A North Yorkshire-based egg producer has joined forces with a leading bumblebee charity in an effort to make its farm more bee-friendly and prevent further population decline of the species.
Chippindale Foods, which is based in Flaxby near Harrogate and supplies some 3.5m eggs a week to UK retailers, has unveiled a partnership with the Bumblebee Conservation Trust (BBCT) – a charity that looks to conserve bumblebees and their natural habitats.
The Yorkshire Post reports that the initial plan was to make Chippindale farms more attractive environments for bees to visit. It adds that two East Yorkshire-based suppliers had expressed an interest in following suit.
“We have an ideal opportunity with our free range egg farmers to help increase bumblebee populations by planting large areas of wildflowers on the range”, said Nick Chippindale, managing director of Chippindale Foods.
“We are really buzzing with excitement to be working with the BBCT and look forward to evolving our ‘bee-friendly farms’ with the expert knowledge and passion of the Bumblebee Conservation Trust.”
Many of Britain’s wild bees are in serious decline, including the large mason bee and the great yellow bumblebee, according to a report published in May by the University of Reading.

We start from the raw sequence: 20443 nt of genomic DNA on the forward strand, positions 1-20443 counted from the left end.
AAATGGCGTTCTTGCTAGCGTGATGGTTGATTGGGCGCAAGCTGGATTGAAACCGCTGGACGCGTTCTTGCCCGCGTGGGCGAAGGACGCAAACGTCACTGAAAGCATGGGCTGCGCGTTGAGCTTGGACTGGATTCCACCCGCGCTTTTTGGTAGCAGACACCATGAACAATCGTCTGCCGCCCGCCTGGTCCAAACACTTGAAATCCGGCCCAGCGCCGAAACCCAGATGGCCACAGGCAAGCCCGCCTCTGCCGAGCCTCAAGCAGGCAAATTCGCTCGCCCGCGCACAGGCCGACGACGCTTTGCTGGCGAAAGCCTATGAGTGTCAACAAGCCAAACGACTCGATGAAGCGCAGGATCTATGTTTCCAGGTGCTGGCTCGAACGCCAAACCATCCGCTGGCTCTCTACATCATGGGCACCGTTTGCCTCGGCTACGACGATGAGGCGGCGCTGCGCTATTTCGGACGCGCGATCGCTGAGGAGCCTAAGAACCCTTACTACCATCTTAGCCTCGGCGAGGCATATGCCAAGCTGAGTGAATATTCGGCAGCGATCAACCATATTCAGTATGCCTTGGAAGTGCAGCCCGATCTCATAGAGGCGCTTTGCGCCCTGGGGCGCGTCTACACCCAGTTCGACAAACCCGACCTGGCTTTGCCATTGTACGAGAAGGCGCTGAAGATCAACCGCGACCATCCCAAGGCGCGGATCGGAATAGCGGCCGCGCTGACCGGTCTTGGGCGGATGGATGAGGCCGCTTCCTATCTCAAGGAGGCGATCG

One of the causes of the population decrease is the increased use of certain streams of pesticides. In January this year, the European Food Standards Agency (EFSA) picked out a number of dangerous risks to bees posed by a trio of common insecticides.
Based on the evidence, EU member nations voted to ban three neonicotinoid pesticides in April, with the ruling set to come in place in December. A fourth chemical, fipronil, will also be banned.
Lucy Rothstein, the BBCT’s chief executive, said, “This unique partnership [with Chippindale Foods] will provide a host of benefits once the wildflower areas are established: bumblebees will have access to the pollen and nectar that they need from the wildflowers; farmers will notice more bumblebees and other wild pollinators which could increase yields of pollinated crops; hens will have access to more tasty invertebrate snacks; and communities will enjoy seeing these beautiful wildflower strips adding colour to their local countryside.”
The pollination services provided for free by the bees is said to be worth at least £26 billion to the global economy, meaning conservation of the species is financially – as well as environmentally – important.
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